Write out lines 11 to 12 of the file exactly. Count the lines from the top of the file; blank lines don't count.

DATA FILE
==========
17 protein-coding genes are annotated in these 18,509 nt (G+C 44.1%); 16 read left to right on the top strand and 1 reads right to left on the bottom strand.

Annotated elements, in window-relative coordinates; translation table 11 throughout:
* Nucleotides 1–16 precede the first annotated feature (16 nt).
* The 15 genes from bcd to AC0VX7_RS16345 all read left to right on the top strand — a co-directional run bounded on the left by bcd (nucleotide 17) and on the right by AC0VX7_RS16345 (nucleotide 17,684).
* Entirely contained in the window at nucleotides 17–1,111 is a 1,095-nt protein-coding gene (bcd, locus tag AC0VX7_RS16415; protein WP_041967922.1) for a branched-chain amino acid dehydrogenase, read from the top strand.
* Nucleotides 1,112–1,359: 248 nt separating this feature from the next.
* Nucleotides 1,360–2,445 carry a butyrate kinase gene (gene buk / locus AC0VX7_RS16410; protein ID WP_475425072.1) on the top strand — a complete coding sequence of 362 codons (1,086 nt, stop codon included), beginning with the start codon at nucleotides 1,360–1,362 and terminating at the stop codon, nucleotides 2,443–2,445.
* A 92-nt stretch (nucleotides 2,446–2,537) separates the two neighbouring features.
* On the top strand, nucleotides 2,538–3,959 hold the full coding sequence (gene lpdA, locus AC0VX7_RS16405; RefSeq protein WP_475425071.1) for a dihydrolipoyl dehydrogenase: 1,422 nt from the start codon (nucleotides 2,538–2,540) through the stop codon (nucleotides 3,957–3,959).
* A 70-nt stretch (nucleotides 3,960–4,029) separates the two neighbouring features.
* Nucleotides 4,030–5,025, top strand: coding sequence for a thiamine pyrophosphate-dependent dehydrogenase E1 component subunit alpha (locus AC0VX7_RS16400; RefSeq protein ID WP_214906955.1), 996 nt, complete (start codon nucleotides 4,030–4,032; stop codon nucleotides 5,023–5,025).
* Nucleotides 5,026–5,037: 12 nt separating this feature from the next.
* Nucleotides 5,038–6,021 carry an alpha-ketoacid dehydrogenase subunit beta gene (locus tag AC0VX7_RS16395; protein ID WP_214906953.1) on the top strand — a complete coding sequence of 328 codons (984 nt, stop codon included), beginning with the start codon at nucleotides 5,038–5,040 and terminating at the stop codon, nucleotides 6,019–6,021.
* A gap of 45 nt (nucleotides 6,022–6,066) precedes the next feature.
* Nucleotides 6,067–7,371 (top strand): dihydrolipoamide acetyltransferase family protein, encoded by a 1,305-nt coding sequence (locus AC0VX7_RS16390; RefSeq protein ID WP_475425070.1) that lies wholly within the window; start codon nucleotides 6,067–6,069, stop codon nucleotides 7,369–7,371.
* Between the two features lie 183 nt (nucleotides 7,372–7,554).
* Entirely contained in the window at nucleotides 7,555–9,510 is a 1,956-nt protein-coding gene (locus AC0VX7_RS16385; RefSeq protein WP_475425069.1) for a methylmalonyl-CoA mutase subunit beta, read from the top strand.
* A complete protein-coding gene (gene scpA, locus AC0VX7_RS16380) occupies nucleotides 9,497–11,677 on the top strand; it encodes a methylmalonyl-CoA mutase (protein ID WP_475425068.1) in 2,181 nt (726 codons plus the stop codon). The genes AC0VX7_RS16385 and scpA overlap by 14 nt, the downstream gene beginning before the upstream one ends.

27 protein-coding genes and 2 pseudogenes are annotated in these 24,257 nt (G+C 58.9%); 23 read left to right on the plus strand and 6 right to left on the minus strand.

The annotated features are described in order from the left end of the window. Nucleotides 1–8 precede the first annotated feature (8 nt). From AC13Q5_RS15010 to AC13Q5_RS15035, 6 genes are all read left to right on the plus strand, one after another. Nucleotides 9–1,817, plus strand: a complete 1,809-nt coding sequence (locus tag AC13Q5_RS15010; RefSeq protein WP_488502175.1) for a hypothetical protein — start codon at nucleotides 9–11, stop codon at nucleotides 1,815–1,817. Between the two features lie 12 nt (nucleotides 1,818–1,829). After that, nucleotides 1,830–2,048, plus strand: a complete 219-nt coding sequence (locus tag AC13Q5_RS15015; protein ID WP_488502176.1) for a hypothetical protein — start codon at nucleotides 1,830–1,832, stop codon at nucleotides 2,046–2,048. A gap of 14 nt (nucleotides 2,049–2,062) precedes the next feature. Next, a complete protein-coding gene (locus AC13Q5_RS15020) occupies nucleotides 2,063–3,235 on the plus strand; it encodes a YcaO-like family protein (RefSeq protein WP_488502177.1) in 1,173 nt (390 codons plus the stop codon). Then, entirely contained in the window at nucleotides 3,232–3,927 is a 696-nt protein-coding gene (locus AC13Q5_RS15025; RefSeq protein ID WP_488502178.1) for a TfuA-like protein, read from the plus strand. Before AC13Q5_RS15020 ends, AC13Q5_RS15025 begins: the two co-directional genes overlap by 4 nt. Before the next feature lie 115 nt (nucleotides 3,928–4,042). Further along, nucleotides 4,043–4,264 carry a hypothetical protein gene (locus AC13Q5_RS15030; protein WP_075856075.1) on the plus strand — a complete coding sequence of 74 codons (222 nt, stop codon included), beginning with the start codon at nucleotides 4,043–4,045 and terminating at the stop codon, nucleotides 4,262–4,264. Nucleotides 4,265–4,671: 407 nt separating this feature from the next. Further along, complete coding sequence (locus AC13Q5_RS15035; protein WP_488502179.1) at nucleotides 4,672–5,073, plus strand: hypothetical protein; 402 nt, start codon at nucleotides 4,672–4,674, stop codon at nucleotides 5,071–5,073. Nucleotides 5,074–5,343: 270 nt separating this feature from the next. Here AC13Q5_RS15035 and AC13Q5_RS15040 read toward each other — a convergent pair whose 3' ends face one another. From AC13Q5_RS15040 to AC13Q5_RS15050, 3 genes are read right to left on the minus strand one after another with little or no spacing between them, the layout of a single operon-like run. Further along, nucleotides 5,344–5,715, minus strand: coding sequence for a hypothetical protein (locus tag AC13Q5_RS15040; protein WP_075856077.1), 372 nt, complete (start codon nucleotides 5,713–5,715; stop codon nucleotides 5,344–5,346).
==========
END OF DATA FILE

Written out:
* Nucleotides 4,030–5,025, top strand: coding sequence for a thiamine pyrophosphate-dependent dehydrogenase E1 component subunit alpha (locus AC0VX7_RS16400; RefSeq protein ID WP_214906955.1), 996 nt, complete (start codon nucleotides 4,030–4,032; stop codon nucleotides 5,023–5,025).
* Nucleotides 5,026–5,037: 12 nt separating this feature from the next.